Blindness in the News – August 12, 2016
“Blindness in the News” for the week ending Friday, August 12, 2016.
A weekly compilation of news stories highlighting items of interest about people who are blind, visually impaired and disabled.
1. SHINING IN DARKNESS: Paralympic Swimmer Doesn’t Use Blindness as Excuse
By: Hiroko Saito
Early on in life, Keiichi Kimura was diagnosed with proliferative vitreoretinopathy leaving him completely blind. Yet he has greatly overcome this challenge in life by repeatedly qualifying as a Paralympic swimming athlete, and never using his disability as an excuse to not consistently improve and hopefully make it to Olympic status.
Source: Asahi Shimbun | Read Here
2.Finally, There’s a Comic Book Store for the Blind
By: Robert Kingett
Guy Hasson has creating the first online comic book store completely geared towards accessibility for the blind. This means that even those who are sighted would need the help of a visually impaired person to help them navigate the site. This site includes original and adapted audio comics produced in-house and from other companies.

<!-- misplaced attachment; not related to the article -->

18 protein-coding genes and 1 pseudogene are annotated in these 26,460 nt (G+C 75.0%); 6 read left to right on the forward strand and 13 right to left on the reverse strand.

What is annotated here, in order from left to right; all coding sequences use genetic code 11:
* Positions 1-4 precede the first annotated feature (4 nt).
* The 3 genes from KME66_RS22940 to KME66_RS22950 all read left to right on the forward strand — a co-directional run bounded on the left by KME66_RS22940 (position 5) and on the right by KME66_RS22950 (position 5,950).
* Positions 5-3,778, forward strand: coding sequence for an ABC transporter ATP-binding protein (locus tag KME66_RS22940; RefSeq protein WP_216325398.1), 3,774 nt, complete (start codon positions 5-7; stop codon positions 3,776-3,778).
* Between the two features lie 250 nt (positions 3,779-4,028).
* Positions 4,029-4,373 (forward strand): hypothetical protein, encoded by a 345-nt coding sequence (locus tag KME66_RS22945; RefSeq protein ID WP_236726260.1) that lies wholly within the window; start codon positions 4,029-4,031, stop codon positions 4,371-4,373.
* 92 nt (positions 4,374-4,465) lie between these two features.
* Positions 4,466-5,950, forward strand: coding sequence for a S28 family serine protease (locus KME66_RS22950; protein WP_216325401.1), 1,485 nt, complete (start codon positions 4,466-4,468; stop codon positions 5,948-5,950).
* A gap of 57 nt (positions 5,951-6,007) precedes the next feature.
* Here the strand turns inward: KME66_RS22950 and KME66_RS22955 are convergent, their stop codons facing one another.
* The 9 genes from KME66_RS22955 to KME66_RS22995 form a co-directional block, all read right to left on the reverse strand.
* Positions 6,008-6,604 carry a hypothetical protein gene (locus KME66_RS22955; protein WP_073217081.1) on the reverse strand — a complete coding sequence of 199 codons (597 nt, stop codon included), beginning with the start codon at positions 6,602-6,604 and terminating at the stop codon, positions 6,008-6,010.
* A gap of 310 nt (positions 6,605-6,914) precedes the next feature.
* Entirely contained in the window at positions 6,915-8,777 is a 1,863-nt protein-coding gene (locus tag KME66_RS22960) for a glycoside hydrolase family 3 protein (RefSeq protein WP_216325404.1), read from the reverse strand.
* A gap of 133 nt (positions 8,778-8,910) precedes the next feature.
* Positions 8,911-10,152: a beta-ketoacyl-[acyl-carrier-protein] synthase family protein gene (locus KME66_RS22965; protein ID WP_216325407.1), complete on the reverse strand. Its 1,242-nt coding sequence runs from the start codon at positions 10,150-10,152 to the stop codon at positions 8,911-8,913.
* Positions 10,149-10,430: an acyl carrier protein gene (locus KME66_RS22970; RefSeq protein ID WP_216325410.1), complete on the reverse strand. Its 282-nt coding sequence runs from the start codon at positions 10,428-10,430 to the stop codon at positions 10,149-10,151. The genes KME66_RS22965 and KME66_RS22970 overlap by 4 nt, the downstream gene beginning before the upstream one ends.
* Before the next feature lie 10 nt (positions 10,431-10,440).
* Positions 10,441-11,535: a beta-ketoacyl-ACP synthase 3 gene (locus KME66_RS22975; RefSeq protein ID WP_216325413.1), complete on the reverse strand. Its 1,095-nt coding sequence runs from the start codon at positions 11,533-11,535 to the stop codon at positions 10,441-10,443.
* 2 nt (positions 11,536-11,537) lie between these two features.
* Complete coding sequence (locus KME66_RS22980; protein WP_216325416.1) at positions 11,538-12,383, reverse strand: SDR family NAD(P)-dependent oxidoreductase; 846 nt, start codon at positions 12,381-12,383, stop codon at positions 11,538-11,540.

Source: VICE | Read Here
3. Edinburgh Airport Rated ‘Poor’ in Disability Report
The UK air travel regulators, known as Civil Aviation Authority, recently published a ratings report on 30 airports regarding their assistance quality to those with disabilities or limited mobility. The Edinburgh Airport was the only establishment to receive the lowest possible rating. An investigation took place as Edinburgh said it would take drastic steps to improve the experience for its passengers.
Source: BBC News | Read Here
4. States Look To Help Aging Parents Of Those With Disabilities
By: Jen Fifield
As the average age of those with disabilities increases and the average family size decreases, many of their elder caretakers are worried about the future of their child once they are no longer there. There is a long list of names in different states waiting for at-home or community based care, or Medicaid benefits. Elderly caretakers worry that they will have no say in with whom or where their children end up before they are gone, while waiting for their chance to make arrangements ahead of time.
Source: Disability Scoop | Read Here